Pro: This method is probably the most humane method we will talk about. If it is a dog you encounter frequently it gives you the opportunity to train that dog to associate you and your dog as positive. It can lead to friendly more appropriate encounters by slowing the dog down and putting them in a good mood before greeting your dog.
Con: you have to be caring and an excessive amount of treats. If your dog is in training then this probably won't seem like a big deal. This method is not always effective depending on the dog approaching. Also, you don't know if that dog has any allergies or dietary restrictions but at the same time if that was the case (I figure) a responsible owner would keep them on a leash.
Yell and Posture
If a dog is coming at you in a rage I don't recomend you do this without also a back up plan to keep the dog from advancing (treats or citranella). This can be very effective with dogs who apper aware and responsive to their environment. I have experienced success with just standing up straight, looking a dog down, and saying "go home" in a clear tone. Doesn't mean you have to have a deep voice or a loud voice, a sencear clear voice with an overlineing tone of seriousness like giving directions to a child.
The warning with this is many dogs who are running at large are clueless as to how to comunicate with a human and are compleatly oblivious to their sarroundings.
Now remember this is not a training tool though you will be remembered by the dog you use it on after a couple of times and they might start leaving you alone. This has happened for me, so I guess you can say the dog was trained...
Citranella spray does deliver the element of shock and discomfort, with the side effect of the dog smelling like lemons. I only use this on dogs that are approching a dog I'm walking never on my own dogs. The reason is that it will build a negative asociation between you and the dog, but if you don't have any relationship with the stranger dog running at you and your dog and you don't plan on building on then this is the most effective way to keep your dog safe and confortable.
If you have a small dog or a dog that is reactive twards other dogs this method can build trust as they can start to relax in your precens because they know you will take care of the scary bad dogs that come too close.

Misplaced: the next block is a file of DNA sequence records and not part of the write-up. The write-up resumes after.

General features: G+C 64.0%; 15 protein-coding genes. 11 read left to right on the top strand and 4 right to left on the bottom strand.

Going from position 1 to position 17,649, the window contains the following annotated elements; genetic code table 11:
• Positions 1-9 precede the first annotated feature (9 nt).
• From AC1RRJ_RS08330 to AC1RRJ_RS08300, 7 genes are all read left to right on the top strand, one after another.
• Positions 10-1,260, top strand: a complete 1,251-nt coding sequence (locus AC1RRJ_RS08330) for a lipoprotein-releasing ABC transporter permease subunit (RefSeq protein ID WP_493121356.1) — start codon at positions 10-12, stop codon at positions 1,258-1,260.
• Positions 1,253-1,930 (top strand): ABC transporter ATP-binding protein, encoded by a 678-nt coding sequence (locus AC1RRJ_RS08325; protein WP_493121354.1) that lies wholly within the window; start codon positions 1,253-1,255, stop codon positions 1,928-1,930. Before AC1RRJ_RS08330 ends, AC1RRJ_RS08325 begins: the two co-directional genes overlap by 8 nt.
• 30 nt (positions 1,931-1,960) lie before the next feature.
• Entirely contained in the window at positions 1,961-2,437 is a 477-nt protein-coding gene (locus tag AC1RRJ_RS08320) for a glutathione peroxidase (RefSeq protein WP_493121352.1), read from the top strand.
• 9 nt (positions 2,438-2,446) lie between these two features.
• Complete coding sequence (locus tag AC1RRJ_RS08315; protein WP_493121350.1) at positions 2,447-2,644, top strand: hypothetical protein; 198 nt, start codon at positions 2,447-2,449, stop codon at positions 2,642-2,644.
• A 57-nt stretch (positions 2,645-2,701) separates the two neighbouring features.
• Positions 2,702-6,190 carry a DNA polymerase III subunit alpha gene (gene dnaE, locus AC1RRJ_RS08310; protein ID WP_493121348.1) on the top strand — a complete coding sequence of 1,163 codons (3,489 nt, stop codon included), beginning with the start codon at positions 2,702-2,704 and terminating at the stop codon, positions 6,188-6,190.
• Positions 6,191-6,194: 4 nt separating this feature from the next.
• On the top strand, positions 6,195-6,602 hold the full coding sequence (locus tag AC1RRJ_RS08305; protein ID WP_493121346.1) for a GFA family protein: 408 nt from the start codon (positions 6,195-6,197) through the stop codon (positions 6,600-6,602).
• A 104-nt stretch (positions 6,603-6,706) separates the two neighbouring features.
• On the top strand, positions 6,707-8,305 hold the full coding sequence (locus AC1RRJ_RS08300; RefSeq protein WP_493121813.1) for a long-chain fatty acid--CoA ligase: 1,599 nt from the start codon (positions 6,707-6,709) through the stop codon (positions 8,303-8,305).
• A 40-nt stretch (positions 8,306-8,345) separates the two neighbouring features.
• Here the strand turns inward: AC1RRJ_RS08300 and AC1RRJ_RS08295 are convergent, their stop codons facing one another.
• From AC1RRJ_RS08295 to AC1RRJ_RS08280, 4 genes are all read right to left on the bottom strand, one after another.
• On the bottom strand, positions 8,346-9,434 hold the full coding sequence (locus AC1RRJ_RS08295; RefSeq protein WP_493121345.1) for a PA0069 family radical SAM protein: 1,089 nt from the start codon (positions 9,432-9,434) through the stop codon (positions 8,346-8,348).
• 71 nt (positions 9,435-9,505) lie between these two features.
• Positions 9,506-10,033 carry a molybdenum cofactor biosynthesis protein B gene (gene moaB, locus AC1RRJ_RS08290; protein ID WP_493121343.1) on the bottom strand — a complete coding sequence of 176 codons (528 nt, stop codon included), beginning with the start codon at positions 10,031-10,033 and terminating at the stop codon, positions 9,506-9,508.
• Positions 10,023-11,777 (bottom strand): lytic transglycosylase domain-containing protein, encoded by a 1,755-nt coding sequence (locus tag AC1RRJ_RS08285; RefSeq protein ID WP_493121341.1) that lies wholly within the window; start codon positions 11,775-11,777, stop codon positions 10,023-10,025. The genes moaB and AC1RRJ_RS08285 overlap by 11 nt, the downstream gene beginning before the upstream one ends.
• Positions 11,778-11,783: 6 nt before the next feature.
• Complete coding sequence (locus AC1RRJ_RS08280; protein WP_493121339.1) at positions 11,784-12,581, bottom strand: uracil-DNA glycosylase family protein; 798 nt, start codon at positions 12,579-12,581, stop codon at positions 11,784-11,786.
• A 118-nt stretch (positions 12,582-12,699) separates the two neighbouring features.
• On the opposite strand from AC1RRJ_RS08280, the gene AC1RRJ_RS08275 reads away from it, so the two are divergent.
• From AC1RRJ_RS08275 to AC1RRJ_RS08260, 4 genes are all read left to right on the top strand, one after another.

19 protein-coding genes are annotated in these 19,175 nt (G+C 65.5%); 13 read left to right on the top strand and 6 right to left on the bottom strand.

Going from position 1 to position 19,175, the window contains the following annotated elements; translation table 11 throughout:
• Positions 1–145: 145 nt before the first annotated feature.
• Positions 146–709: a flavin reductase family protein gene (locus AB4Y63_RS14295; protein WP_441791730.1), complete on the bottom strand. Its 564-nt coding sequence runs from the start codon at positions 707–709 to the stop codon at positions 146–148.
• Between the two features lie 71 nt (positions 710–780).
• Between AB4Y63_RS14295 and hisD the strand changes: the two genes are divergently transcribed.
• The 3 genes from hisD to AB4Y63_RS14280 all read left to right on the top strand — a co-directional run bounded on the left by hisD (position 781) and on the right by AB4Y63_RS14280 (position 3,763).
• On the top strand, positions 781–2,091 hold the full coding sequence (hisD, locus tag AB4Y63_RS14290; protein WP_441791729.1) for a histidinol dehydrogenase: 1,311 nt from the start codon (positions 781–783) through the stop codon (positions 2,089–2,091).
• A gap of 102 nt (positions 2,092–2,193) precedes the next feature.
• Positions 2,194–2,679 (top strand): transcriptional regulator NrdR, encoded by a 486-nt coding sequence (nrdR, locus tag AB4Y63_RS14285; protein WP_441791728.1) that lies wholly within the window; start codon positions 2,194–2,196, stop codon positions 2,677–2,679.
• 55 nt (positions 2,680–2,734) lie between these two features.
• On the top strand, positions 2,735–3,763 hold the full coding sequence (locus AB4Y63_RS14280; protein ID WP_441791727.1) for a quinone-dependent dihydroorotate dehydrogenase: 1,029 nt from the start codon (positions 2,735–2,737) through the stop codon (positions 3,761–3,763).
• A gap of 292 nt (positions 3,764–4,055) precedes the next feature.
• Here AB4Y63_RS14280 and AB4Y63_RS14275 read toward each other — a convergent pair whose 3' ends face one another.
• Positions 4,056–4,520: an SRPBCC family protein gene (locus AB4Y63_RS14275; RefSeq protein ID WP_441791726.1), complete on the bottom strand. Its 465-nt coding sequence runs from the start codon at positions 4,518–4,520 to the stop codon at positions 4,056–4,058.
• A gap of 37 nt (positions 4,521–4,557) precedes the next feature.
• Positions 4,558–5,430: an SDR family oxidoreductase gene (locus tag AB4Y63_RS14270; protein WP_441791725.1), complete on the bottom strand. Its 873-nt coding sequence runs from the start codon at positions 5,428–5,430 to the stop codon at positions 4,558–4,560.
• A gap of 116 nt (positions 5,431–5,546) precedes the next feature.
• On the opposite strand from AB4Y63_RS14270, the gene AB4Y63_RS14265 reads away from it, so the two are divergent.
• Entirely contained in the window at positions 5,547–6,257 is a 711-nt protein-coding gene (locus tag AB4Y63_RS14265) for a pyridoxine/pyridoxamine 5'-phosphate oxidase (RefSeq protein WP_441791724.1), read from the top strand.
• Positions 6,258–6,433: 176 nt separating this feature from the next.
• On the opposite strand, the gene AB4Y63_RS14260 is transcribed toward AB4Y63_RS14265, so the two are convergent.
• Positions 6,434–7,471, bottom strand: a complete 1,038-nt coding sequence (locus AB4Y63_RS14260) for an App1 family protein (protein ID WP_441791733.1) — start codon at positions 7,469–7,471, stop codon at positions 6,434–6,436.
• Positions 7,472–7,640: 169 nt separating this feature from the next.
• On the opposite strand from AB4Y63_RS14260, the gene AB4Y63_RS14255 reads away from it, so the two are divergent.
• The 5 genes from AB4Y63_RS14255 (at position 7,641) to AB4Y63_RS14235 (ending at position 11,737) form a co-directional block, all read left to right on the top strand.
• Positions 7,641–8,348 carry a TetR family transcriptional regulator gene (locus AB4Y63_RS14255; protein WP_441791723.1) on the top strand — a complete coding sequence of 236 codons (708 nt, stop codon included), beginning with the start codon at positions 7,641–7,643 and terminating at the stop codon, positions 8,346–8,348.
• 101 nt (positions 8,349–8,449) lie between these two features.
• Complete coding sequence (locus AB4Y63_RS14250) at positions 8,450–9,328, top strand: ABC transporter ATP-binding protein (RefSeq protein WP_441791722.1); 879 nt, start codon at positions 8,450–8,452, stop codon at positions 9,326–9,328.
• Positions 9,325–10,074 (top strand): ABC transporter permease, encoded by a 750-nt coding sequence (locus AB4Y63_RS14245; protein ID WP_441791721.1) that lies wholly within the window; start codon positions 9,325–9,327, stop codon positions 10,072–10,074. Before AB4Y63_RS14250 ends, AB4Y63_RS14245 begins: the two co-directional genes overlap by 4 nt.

In conclusion, there are many ways, more than what I mentioned, to gain control of an uncontroled dog trying to greet your controled dog when out on a walk. It's important to remember what roll you play in your dogs life and that is to be their leader not by dominateing them but by respecing their prefrences and sanding up for them when needed.
This kind approch has changed the relationship I have with my dogs (or dogs I work with) and created more calm, sweet, and well rounded dogs.
Let me start by saying there is a huge difference between dog training and dog handling or management. Management is your best friend, it should be your go-to strategy that allows you to have a functioning relationship with your dog.
Training is the actual act of teaching an individual concept and educating a dog.
In my experience as a dog trainer most dog owners really only want to manage their dogs they are not interested in taking the time to school their dogs in good manners. Yes teaching anyone anything takes time and energy. If you don't have time and energy you should be managing your dog.
The following tools are tools that are typically used to manage dogs. Let's get one thing clear these tools do not "fix problems" or "teach behaviors". If you want lasting real results you may need to make some adjustments in your behavior before you can expect the dog to change his. Teaching (or training) is a two-way street that never ends.
Also, note not all tools are created equal!
Tool #1: Choke Collar